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  17. cooleddie74

    cooleddie74 Fleet Admiral Admiral

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    Live and Let Die starts off with the new Bond in bed with the Italian agent. No fanfare. No big buildup to his first reveal. Just Roger Moore in bed at night, waking up to check his digital watch and then answering the front door of his home to let in M. We're dropped into a domestic setting with no action nor excitement.

    After Lazenby the producers didn't want to spend too much time introducing a new Bond actor just in case they had to replace him as well.
     
  18. Captaindemotion

    Captaindemotion Admiral Admiral

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    ^I wonder was part of that also due to the fact that Rog was more of an established star than George? As in they felt audiences would be more likely to accept him in action from the outset, without that build up?
     
  19. MakeshiftPython

    MakeshiftPython Commodore Commodore

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    It feels very suitable for Moore to be introduced like that. He was the randiest of the Bonds.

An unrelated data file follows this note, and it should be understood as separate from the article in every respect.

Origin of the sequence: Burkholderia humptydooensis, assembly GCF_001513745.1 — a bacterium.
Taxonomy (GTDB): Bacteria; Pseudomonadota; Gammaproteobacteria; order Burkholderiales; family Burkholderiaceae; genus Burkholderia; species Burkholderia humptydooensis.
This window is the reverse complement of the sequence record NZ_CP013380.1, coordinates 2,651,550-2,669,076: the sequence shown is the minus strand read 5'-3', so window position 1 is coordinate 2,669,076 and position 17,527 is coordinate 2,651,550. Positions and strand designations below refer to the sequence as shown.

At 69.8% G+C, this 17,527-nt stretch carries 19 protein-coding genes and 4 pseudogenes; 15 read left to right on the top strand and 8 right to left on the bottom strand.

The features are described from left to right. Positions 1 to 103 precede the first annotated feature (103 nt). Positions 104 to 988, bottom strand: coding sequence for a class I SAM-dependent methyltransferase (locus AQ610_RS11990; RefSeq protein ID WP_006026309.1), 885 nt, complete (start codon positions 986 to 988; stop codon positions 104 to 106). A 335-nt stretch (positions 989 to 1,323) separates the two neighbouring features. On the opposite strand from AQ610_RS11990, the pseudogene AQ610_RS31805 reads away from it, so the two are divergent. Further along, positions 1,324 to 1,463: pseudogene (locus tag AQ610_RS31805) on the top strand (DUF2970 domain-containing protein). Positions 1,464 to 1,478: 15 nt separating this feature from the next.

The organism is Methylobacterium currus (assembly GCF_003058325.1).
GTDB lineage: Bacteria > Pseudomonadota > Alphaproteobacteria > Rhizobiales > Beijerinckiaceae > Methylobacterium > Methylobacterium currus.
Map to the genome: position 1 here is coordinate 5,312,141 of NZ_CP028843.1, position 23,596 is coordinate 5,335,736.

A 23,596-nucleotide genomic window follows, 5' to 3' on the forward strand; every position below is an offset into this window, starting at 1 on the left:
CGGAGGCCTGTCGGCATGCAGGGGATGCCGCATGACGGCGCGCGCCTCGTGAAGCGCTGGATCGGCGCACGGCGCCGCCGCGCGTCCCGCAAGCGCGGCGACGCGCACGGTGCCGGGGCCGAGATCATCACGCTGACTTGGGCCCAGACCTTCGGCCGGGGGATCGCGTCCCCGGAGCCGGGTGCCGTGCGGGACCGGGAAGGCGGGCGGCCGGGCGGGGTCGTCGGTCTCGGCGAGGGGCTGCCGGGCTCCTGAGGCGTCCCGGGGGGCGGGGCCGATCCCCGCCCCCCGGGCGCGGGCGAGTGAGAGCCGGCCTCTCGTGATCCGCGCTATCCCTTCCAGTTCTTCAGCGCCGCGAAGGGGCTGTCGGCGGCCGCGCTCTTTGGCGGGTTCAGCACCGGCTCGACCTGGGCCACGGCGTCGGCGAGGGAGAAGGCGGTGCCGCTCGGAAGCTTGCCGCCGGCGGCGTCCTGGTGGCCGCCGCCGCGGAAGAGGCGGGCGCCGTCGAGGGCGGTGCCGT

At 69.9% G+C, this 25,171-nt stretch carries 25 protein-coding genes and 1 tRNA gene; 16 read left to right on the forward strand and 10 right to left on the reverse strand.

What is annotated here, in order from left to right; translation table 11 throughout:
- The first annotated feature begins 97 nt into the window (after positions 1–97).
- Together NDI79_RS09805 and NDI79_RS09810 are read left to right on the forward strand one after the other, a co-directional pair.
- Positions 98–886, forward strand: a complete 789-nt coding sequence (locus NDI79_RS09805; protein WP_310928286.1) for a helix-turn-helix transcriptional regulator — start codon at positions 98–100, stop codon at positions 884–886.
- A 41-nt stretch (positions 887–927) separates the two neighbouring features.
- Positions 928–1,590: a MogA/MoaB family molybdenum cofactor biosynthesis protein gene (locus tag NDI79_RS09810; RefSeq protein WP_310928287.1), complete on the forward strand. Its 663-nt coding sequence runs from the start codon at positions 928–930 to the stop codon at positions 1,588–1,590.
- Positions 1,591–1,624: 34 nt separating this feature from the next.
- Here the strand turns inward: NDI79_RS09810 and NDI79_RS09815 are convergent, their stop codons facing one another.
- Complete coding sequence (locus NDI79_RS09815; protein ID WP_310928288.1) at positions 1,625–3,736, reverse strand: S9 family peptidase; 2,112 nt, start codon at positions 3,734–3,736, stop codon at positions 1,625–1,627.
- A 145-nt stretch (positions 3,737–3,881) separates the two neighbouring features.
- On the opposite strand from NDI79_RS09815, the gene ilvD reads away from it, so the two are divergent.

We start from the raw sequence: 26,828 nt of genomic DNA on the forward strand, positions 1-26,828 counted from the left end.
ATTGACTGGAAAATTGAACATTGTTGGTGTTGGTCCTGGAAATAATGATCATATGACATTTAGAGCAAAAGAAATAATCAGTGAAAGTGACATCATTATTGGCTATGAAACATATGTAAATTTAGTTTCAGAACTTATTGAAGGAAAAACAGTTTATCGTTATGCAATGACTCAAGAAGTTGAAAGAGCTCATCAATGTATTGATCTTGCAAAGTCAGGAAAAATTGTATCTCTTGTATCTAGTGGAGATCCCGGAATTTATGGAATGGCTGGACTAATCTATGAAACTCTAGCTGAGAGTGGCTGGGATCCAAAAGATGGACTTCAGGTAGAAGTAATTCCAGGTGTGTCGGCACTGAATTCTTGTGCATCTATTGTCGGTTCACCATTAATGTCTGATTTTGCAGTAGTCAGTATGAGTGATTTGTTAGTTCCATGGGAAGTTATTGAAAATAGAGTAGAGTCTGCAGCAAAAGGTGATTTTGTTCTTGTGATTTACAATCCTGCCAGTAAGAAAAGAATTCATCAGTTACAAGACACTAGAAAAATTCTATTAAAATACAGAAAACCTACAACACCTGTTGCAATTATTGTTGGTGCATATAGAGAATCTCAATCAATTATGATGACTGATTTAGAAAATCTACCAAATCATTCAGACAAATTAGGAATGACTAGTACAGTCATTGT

Moore was also not a physical kind of actor like Connery. During the shoot of LALD he was supposed to make a run for a double decker bus but then told the director it would not work because his own running looks funny, or as he put it “when I run I look like I have a broom stuck up my arse”. Guy Hamilton asked him to demonstrate his running, Roger runs and then Hamilton is like “ok, we’ll have to work around this”. So instead of running to the bus he just mildly hops into as it slowly passes by for him.

    You can see in clips like this that he wasn’t quite right for fights. I blame Lewis Gilbert for letting this fight be edited so poorly, or not having enough coverage for John Glen to work around.


     
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  20. cooleddie74

    cooleddie74 Fleet Admiral Admiral

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    It could be. Between The Saint and The Persuaders Roger was a known quantity so there was no need to explain who this new guy was from a visual standpoint. But I can see the producers saying to themselves: "No big buildup to his first reveal. We did all that with George Lazenby and see what happened."